Technically, starch blockers are
. Amylase is one of the main enzymes the body uses to digest starch. In theory, when amylase is blocked, starch can pass through the body undigested. If the body is unable to digest a part of the meal the calorie intake will be lower which can aid in weight loss.
However, theory is one thing, reality another and clinical studies of amylase inhibitors have not established definitive benefits.
1-3 For example, one published study failed to find that use of a phaseolus product reduced the usual blood sugar rise that follows a meal.
7 Several possible reasons for this discrepancy have been proposed, such as that the amylase inhibitor may be broken down and made ineffective in the stomach, the product may supply enough of its own amylase to counteract any benefit, and that another enzyme, glucoamylase, may be able to take over when amylase can’t do the job.
However, according to the manufacturer of a current product, more concentrated extracts of
Phaseolus vulgaris, taken in higher doses, do work.
4-6 Follow up research conducted primarily by the manufacturer have had mixed results.
A randomized trial of 39 obese participants compared phaseolus vulgaris extract supplement vs. placebo before 2 meals everyday. Participants were instructed to concentrate their carbohydrates to the two meals associated with the supplement. There was no significant difference in weight loss at 8 weeks. 11 However, a second randomized trial with 25 overweight participants took phaseolus vulgaris extract supplement vs. placebo as part of comprehensive weight loss program that included behavioral change, nutritional counseling, calorie restriction plan, and provided meals.12 After 4 weeks, the supplement group had a weight loss of 6 lbs (2.7 kg) vs 4.7 lbs (2.1 kg) with placebo which was statistically different. Those that had the highest carbohydrate intake in the supplement group had largest weight loss. A third randomized trial of 101 participants compared phaseolus vulgaris extract supplement vs. placebo.13 After 60 days the average weight loss with supplement was 4.1 lbs (1.9 kg) vs 0.88 lbs (0.4 kg) with placebo which was also statistically different.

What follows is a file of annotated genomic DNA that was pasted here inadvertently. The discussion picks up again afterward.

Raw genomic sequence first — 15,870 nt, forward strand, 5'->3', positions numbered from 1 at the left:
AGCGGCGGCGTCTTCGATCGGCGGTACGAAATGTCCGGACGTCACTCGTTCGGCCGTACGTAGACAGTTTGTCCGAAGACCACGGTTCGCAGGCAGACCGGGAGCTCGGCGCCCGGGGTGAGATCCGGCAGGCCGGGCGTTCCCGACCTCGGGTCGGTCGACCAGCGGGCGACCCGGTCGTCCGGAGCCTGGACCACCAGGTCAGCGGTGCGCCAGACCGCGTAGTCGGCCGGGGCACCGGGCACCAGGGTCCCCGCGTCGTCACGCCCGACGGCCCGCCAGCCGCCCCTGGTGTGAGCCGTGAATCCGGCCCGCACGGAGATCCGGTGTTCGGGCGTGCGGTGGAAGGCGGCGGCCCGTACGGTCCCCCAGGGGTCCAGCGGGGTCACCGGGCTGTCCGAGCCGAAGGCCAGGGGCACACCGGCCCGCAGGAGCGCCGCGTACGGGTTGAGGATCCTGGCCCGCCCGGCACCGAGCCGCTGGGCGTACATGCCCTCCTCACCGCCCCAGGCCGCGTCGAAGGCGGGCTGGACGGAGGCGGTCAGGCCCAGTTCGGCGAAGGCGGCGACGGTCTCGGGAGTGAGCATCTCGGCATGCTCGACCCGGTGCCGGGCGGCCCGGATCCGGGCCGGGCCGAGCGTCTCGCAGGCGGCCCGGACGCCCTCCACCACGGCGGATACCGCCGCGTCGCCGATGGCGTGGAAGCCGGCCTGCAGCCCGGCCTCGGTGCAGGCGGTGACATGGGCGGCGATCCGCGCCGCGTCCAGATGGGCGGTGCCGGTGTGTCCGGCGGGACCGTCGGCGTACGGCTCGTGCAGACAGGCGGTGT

Additional trials were completed with supplement mixes that included a phaseolus extract and at least one other ingredient. A double-blind, placebo-controlled study with 60 slightly overweight people were given either placebo or a phaseolus extract once daily 30 minutes prior to a main meal rich in carbohydrates. Over the thirty days of the study, the results indicated that the supplement was associated with a significantly greater reduction of body weight and and improvement of lean/fat ratio as compared to placebo.8 Two additional trials also showed higher weight loss in supplement group but the results were not statistically compared so it is unclear if the mixed supplement was significantly effective.9,10 In addition to statistical shortcomings these 3 trials only compared the mixed supplement to placebo so it is unclear what specific element or combination of elements were actually responsible for weight loss.
A systematic review and meta-analysis including the above randomized trials that was published in 2011 could not draw firm conclusions about the benefits of phaseolus vulgaris for weight loss.16 The conclusions of the review found that all of the trials had serious flaws in trial design or interpretation and the meta-analysis found no statistically significant difference in weight loss between the supplements and placebo. However, the supplement was associated with a statistically significant reduction in body fat compared to placebo. There were limits with both meta-analysis because of heterogeneity of results included. A randomized trial completed after the systematic review included 124 participants who were randomized to phaseolus vulgaris supplement or placebo for 12 weeks in addition to lower calorie diet plan. At the end of 12 weeks, there was an average weight loss of 6.41 lbs (2.91 kg) for those with the supplement compared to an average of 2 lbs (0.92 kg) for those in placebo. There were no adverse events reported.17
Independent confirmation from larger rigorously designed trials will be necessary before phaseolus can be considered a proven weight-loss product and who it is most beneficial for.
On the basis of their widespread presence in commonly consumed foods (beans), amylase inhibitors are believed to be quite safe. One side effect, however, is to be expected: flatulence. It is the amylase inhibitors in beans that are responsible for their notorious gassiness.
Maximum safe doses in pregnant or nursing women, young children, or individuals with severe hepatic or renal disease have not been established.